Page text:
Pundits on both sides of the political spectrum are finding common ground this morning in their appraisal of last night’s State of the Union address, the first of President Obama’s his second term. In a column titled “Same old, same old Obama,” liberal columnist Kirsten Powers wrote:
If the State of the Union address Tuesday night is any indication, it appears President Obama’s chief speechwriter has been replaced by a cliché-generator circa 1960.
In a similar vein were comments by conservative commentator Victor David Hanson in a piece titled “Déjà vu — you think?”
One group who had a special cause to be disappointed was so-called Millennials. If the group, comprised of 18- to 29-year-olds, learned anything from the speech it is that many of them can look forward to another glorious four years living in their parents’ basement or attic.
According to the latest Millennial Jobs Report published by conservative watchdog group Generation Opportunity, 13.1 percent of Americans in this age range are unemployed. That figure excludes an additional 1.7 million young adults who are not counted in Bureau of Labor Statistics data because they have stopped looking for work. That brings the effective unemployment rate among young people up to 16.2 percent.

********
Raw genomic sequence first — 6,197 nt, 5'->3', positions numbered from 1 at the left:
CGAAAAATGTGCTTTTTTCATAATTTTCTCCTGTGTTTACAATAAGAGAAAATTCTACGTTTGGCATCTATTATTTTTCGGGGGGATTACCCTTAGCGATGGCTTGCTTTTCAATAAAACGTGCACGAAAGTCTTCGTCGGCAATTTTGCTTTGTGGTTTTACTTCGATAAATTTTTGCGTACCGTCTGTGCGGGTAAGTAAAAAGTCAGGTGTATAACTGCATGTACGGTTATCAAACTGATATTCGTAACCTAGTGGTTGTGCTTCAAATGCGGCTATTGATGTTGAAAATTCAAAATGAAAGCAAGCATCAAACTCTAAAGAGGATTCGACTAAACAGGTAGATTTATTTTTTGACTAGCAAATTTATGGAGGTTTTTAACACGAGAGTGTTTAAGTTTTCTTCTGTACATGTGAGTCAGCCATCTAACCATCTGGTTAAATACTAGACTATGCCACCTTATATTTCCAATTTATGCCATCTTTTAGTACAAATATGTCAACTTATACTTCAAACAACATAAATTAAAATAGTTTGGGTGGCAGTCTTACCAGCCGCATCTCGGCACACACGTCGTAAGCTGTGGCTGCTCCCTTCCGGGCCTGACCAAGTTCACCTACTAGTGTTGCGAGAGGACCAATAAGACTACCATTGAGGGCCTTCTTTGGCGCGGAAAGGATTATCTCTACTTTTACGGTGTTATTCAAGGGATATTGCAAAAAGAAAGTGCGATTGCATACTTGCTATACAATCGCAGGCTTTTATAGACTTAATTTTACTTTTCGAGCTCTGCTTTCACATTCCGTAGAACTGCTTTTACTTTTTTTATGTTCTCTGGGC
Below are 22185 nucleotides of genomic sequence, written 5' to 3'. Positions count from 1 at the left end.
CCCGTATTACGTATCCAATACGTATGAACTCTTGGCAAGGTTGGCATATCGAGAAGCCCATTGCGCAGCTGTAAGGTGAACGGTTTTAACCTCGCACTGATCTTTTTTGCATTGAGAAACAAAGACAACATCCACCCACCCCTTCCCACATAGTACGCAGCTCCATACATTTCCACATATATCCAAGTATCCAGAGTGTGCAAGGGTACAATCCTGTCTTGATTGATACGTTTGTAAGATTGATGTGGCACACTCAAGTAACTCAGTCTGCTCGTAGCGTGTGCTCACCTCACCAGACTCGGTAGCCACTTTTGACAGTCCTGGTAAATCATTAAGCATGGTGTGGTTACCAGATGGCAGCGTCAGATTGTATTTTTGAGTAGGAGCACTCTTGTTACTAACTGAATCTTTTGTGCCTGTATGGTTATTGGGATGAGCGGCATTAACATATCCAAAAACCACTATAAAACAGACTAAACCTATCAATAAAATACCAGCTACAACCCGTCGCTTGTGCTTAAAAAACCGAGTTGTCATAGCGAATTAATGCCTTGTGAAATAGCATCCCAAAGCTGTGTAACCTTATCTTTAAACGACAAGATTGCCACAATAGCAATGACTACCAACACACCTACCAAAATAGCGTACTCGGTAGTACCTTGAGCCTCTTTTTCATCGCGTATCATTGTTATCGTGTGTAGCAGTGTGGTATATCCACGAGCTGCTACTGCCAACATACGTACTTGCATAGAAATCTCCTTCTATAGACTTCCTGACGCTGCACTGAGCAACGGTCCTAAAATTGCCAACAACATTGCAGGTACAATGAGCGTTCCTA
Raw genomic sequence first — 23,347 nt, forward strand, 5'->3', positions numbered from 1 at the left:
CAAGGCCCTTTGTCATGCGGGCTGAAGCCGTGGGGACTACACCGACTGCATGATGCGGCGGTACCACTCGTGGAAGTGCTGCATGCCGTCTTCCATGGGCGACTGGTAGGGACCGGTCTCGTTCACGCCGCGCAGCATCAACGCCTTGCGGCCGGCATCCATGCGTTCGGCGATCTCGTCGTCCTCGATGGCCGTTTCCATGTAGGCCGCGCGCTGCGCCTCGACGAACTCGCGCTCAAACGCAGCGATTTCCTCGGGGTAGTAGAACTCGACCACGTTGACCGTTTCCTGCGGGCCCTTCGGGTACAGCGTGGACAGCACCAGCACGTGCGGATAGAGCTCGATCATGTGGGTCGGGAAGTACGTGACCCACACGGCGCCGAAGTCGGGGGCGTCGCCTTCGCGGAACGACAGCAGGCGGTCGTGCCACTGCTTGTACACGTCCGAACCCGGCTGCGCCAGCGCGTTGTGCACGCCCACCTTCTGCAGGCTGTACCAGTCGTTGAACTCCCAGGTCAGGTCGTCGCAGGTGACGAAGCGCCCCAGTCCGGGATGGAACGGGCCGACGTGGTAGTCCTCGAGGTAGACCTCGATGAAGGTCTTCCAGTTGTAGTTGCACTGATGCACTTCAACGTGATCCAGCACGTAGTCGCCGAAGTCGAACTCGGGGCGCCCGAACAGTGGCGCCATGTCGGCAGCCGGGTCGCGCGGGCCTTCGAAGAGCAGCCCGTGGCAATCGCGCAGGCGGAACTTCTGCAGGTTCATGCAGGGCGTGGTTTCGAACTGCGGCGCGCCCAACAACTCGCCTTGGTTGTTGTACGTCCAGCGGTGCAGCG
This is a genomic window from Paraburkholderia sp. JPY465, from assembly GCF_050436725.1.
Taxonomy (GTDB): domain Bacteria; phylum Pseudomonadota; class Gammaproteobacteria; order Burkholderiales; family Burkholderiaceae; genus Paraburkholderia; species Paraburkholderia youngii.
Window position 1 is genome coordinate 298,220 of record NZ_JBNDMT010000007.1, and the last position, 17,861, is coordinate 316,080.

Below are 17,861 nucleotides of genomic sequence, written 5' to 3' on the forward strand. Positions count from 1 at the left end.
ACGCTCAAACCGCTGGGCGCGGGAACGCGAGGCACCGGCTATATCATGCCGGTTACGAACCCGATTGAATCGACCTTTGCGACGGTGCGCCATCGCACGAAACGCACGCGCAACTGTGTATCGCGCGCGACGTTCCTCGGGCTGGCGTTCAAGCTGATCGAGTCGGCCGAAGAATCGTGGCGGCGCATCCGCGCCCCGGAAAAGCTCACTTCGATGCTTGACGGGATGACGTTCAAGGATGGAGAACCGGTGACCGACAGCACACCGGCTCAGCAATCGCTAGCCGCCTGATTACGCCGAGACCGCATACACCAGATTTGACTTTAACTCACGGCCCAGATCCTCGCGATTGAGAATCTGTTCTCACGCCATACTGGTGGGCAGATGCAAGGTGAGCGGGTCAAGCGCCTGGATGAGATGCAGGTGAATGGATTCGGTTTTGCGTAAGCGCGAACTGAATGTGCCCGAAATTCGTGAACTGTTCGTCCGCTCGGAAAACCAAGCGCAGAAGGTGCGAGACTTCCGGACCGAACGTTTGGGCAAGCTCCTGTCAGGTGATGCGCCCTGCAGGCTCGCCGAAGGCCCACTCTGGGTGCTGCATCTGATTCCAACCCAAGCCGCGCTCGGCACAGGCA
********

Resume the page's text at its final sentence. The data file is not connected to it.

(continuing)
Millennials who watched the SOTU last night heard the president wax rhapsodic about the need for continuing “investment” in education and job training. It had to come as a bitter joke to those currently holding fresh diplomas, half of whom can’t find work in the skill areas they are trained in. Some have settled for lower-paying jobs — as waiters, retail clerks, and receptionists — just to pay down student loans. Others wish they could find a job waiting tables.
Evan Feinberg, President of Generation Opportunity, said of the SOTU:
Tonight’s speech indicates that young people will be screwed even more in the next four years than they were in Obama’s first term. When the President talks about ‘investing in the future,’ he really means stealing prosperity from young Americans to pay for a bloated, out-of-control, and unsustainable federal government.
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